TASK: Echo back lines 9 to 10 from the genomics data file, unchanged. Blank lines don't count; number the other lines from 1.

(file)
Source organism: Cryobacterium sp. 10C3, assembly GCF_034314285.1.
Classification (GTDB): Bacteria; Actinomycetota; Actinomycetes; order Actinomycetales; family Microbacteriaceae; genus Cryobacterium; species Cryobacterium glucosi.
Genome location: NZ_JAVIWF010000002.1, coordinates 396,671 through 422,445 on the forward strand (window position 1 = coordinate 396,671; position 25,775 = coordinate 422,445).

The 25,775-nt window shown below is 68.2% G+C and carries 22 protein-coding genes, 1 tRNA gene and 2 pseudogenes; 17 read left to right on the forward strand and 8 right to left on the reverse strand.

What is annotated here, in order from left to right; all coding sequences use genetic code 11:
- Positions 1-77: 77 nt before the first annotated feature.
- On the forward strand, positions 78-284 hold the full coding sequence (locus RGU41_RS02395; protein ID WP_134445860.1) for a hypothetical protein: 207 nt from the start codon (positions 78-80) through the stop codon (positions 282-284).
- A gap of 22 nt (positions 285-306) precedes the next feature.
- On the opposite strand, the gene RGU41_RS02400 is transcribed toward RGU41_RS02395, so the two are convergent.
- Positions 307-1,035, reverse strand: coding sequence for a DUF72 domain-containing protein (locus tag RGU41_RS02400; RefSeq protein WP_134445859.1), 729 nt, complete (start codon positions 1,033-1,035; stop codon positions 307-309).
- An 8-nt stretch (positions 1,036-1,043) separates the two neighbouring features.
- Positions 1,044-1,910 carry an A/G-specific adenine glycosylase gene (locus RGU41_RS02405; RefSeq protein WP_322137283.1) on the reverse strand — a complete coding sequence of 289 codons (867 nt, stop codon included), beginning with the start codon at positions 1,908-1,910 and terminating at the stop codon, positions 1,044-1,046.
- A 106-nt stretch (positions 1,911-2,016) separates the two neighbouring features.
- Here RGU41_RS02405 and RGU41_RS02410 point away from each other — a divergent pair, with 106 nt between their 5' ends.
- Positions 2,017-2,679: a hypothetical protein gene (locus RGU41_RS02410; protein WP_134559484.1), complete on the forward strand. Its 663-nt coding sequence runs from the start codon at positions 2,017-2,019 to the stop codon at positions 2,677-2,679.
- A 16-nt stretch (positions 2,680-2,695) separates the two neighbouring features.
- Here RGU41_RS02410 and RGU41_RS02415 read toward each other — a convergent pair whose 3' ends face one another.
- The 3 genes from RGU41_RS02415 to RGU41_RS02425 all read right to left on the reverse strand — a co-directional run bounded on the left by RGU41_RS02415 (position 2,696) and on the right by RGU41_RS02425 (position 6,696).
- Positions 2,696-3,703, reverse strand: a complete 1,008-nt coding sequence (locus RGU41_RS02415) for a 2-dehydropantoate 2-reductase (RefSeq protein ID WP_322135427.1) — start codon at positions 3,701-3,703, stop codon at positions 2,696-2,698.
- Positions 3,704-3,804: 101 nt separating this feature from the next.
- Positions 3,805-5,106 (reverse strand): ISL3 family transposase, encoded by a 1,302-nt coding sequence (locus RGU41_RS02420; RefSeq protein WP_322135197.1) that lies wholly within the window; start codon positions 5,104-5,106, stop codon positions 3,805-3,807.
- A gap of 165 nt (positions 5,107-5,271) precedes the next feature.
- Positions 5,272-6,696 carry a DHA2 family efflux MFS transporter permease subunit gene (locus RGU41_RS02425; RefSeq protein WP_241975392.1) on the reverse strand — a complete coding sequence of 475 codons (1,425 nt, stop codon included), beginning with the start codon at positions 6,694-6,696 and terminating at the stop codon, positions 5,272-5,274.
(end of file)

- On the opposite strand, the gene RGU41_RS02400 is transcribed toward RGU41_RS02395, so the two are convergent.
- Positions 307-1,035, reverse strand: coding sequence for a DUF72 domain-containing protein (locus tag RGU41_RS02400; RefSeq protein WP_134445859.1), 729 nt, complete (start codon positions 1,033-1,035; stop codon positions 307-309).